When it comes to making healthy lifestyle changes, people often wonder: “What is more important, nutrition or exercise?” At InspireHealth we believe both are of utmost importance and when considered together, proper nutrition and appropriate exercise make a powerful immune boosting team.
Why is the relationship between nutrition and exercise so important?
- Think synergy: When we consider healthful nutrition and appropriate exercise as two parts of a greater whole, we benefit more than when we focus on them independently.
- Exercise aids the work of the colon: The colon is a muscle, and like all muscles, it functions best when we live an active lifestyle.
- Nutrition fuels exercise: Carbohydrates are our body’s main source of energy. Glucose is used in the cells to produce ATP –a molecule needed for muscle contraction. When we eat a healthy balance of carbohydrates, proteins and fats, our bodies have the macronutrients we need to sustain physical activity.
- Both support detoxification: Staying hydrating and eating a high-fibre diet help our liver, kidneys and colon eliminate toxins. Exercise also helps cleanse our bodies through sweating, deep breathing, moving our digestive organs and circulating lymphatic fluid.
Although nutrition and exercise work closely together, focus on only one at a time!
- Avoid eating on-the-go: If energy and resources are going to working muscles, they cannot be optimally supporting digestion. Be mindful and present in each activity, take time to slow down and enjoy your meal.
When to eat and what to eat to fuel exercise?
- Balance your blood sugar: Eating a balanced meal or snack with carbohydrates, healthy fats and lean protein helps to prevent blood sugar levels from spiking and crashing. Too much carbohydrates in our system causes the glucose that is not used as energy to be stored as fat. While too little glucose triggers our stress response, causing fat to be conserved and necessary structural proteins to be burned as fuel.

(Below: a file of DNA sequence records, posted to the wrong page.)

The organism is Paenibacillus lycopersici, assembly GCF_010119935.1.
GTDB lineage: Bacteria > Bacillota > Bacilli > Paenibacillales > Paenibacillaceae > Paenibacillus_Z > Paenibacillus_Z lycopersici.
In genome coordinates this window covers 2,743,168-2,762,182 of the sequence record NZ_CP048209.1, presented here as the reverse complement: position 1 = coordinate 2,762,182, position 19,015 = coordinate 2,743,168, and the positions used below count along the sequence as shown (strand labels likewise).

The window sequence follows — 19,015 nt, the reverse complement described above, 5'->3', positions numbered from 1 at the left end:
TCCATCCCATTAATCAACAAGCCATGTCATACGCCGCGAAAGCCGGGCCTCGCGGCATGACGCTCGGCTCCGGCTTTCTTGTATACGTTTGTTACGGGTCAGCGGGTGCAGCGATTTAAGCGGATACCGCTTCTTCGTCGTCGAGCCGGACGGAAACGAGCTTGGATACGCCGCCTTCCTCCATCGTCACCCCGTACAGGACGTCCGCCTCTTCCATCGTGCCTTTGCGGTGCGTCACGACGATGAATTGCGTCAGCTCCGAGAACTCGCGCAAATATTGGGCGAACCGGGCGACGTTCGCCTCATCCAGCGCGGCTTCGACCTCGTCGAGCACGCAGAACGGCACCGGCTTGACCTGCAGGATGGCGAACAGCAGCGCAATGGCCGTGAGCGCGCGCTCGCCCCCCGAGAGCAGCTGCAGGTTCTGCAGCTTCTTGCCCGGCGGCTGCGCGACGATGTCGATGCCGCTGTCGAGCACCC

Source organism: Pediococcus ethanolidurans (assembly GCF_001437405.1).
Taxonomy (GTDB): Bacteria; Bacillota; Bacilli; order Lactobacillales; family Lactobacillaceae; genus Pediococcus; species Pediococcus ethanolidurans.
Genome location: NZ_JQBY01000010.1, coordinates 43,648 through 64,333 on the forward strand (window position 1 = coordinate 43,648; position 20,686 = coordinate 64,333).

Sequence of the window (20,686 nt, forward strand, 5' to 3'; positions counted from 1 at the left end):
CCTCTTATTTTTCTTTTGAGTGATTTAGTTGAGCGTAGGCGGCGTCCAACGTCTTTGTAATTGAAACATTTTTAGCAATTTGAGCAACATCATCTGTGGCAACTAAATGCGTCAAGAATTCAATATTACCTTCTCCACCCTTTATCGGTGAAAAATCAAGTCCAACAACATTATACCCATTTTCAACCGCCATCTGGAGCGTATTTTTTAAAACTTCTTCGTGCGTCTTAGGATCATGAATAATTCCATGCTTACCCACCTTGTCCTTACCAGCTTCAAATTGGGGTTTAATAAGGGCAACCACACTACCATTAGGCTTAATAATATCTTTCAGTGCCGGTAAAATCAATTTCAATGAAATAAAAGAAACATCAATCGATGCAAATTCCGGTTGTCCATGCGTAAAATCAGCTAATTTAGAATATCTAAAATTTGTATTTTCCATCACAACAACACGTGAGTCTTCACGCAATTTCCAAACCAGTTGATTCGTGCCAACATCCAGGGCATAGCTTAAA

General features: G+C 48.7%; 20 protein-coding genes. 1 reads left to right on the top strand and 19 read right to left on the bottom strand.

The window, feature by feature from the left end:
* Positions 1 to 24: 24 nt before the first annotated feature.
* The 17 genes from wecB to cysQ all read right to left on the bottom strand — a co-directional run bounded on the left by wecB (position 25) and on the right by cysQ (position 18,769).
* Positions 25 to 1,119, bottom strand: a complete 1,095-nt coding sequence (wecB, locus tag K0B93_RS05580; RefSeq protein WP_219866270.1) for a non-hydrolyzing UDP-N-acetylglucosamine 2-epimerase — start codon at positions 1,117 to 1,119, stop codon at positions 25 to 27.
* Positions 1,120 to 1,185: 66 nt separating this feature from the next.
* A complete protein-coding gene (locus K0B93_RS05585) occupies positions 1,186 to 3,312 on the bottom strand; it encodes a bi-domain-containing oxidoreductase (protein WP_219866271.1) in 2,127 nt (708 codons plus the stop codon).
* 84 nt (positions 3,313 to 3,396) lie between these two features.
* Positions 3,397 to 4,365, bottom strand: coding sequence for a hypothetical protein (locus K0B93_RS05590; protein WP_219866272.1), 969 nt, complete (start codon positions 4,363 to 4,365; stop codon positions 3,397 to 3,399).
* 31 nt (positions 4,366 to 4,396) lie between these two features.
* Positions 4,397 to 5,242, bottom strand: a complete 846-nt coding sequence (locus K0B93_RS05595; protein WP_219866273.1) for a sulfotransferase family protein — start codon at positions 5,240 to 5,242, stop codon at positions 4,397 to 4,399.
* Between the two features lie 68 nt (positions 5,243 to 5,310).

- Food in the tank, not in the stomach: How much to eat depends on the time until activity. If you have less than 30 minutes before your activity, eat a quickly digesting carbohydrate such as a piece of fruit. With 1-2 hours before activity, try a well-balanced snack like trail mix. If you are planning a meal 2-3 hours before, incorporate a complex carbohydrate, lean protein and healthy fat. And always consider your digestion time!
- Rest and Digest vs Fight or Flight: Eating when we are relaxed and present allows proper digestion and absorption of nutrients. Following exercise, once your heart rate and breathing have returned to normal, make sure to refuel with carbohydrates 30-45 minutes after, and have all three macronutrients within 90 minutes.
- Moving Forward: A Complete Activity Plan
- Wake up rested: Set routines and plan ahead –go to bed and wake up at the same time, prepare healthy meals and plan a time to exercise the day before.
- Pre-Hydrate: Prepare your body for activity by staying hydrated. Without adequate water, our blood is less efficient at transporting oxygen and nutrients and our muscles are not able to generate strong contractions.
- Pre-Fuel: Remember –fuel in the tank, not in the stomach.
- Warm Up: A gentle warm up incorporating full body movements and deep breathing allows our bodies to prepare for further exertion. This will help prevent injuries and early fatigue.
- Exercise: Find activities you enjoy doing! A well-balanced exercise regime should include aerobic exercise, strength training, stretching, balance and coordination training throughout the week. Not sure where to start? Consult a professional to have a program designed for you.
- Cool Down and Stretch: Allow your body time to adjust following exercise. Stretching helps to prevent muscle soreness and assists recovery throughout the day. Hold stretches for at least 30 seconds while breathing deeply and relaxing the areas you are stretching.
- Re-Hydrate: Continue to replenish fluids for the remainder of the day. Instead of sugary drinks, try adding fruit or fresh mint to your water. To restore electrolytes and minerals lost during exercise, try coconut water.
- Re-Fuel: Restoring all three macronutrients will help prepare you for another day of activity. Carbohydrates will replace depleted glycogen stores, protein will help to repair and strengthen muscle tissue and fats will build new cell membranes and hormones.
- Rest, Recover, and Rebuild: It is not just physical activity that makes us stronger and healthier. Rest and relaxation after exercise allows our immune systems to heal our bodies and repair damaged tissues.
Breanna Walker, BKin is an Exercise Therapist at InspireHealth in Vancouver. Breanna has seen first-hand the effect an empowering and supportive environment can have on the healing process.As an Exercise Therapist, she supports people with a cancer diagnosis to incorporate appropriate exercise routines into their daily life. She leads several exercise classes multiple times per week and teach gentle and restorative yoga classes open to patient and support members. Breanna also is one of our pole walkers, pictured above.